AnandTech Storage Bench - The Destroyer

The Destroyer is an extremely long test replicating the access patterns of very IO-intensive desktop usage. A detailed breakdown can be found in this article. Like real-world usage, the drives do get the occasional break that allows for some background garbage collection and flushing caches, but those idle times are limited to 25ms so that it doesn't take all week to run the test. These AnandTech Storage Bench (ATSB) tests do not involve running the actual applications that generated the workloads, so the scores are relatively insensitive to changes in CPU performance and RAM from our new testbed, but the jump to a newer version of Windows and the newer storage drivers can have an impact.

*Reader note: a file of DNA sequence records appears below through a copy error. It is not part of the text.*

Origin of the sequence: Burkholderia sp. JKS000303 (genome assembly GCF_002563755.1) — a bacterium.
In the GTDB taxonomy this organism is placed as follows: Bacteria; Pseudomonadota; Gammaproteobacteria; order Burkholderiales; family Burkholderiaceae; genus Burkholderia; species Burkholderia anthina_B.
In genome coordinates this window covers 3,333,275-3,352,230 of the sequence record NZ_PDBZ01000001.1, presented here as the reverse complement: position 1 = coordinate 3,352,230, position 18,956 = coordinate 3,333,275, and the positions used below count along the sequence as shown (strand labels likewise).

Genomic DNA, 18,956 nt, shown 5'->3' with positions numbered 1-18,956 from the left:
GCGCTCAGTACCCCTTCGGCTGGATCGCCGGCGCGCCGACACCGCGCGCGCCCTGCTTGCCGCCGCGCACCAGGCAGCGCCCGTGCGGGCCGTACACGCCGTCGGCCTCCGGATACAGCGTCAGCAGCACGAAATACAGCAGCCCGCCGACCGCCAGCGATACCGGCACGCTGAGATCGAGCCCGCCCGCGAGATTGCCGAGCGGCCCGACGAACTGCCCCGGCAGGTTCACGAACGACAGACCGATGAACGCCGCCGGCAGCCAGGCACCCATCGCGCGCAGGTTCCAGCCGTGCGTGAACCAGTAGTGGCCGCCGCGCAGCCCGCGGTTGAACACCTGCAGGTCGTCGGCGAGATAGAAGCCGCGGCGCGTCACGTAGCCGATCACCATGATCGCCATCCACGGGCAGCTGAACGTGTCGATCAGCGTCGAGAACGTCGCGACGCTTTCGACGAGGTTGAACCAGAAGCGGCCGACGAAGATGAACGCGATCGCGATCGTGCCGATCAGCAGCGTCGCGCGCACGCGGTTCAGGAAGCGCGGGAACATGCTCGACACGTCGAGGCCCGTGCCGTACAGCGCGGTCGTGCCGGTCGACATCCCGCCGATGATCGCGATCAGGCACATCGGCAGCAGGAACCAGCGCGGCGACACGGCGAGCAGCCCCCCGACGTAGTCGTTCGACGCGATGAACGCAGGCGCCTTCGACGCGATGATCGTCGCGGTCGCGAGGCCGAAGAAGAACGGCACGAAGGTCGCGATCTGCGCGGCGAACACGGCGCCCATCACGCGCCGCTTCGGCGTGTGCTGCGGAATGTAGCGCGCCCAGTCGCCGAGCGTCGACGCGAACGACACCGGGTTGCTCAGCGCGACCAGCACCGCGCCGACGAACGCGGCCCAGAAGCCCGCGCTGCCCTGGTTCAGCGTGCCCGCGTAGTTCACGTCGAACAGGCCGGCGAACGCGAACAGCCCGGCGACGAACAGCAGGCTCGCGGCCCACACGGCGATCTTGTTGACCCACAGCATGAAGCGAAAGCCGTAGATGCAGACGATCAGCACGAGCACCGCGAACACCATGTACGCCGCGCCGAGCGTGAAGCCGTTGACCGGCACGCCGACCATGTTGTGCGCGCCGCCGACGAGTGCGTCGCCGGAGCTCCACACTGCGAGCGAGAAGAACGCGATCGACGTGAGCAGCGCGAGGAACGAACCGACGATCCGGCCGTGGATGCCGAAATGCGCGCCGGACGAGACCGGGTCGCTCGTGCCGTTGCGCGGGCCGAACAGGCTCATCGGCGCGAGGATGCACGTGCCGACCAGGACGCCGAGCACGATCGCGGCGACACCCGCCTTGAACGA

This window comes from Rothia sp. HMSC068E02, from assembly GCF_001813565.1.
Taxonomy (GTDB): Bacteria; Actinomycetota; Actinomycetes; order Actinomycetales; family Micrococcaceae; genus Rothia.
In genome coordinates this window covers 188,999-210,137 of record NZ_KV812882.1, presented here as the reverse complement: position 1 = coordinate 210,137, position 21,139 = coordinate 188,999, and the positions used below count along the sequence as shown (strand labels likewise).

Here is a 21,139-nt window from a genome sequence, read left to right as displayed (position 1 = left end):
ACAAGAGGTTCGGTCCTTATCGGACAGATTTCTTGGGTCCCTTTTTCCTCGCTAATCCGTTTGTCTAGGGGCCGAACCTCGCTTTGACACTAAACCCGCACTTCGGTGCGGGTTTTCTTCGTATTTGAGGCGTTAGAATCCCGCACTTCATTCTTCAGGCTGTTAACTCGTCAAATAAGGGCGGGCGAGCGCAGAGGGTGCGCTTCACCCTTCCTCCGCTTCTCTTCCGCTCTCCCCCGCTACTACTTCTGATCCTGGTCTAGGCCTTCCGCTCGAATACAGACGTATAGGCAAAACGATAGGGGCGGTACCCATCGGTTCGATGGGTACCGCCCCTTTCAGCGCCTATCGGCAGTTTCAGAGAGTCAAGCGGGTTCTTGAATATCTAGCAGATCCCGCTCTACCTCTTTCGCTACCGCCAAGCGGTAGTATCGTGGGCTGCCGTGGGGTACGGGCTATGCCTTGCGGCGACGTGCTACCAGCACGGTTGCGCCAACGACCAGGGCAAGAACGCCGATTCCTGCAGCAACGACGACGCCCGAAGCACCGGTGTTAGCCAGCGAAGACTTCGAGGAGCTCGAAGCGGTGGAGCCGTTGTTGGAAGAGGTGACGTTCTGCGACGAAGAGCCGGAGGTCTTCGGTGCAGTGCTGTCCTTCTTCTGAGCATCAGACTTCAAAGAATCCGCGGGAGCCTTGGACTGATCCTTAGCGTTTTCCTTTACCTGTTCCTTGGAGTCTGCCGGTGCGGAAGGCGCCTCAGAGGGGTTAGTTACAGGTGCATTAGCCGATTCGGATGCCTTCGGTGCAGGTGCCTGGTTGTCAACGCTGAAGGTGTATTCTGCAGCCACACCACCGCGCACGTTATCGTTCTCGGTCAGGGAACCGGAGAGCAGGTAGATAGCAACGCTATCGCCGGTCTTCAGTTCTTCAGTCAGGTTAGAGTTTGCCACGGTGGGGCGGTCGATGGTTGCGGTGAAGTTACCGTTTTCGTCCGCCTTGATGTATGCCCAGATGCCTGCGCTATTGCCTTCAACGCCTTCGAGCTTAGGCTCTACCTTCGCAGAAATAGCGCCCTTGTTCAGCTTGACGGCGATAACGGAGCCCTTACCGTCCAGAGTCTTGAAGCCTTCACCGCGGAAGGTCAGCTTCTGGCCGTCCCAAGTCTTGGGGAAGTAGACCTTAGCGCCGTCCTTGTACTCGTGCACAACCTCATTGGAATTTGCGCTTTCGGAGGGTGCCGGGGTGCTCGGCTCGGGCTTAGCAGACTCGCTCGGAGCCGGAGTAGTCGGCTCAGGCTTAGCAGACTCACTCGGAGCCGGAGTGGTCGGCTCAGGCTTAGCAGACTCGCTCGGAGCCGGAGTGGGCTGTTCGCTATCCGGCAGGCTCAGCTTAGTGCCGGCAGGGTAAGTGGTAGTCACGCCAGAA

We quantify performance on this test by reporting the drive's average data throughput, the average latency of the I/O operations, and the total energy used by the drive over the course of the test.

ATSB - The Destroyer (Data Rate)

The 1TB Samsung 970 EVO Plus has a significantly higher average data rate on The Destroyer than its predecessor, or any other TLC-based SSD we've ever tested. It's about 15% slower overall than the Intel Optane SSD 900P that costs about four times as much per GB. The smallest 250GB 970 EVO Plus is little less than half as fast as the 1TB model, but that still puts it above the 1TB HP EX920 and anything else in the 250GB capacity class.

ATSB - The Destroyer (Average Latency)ATSB - The Destroyer (99th Percentile Latency)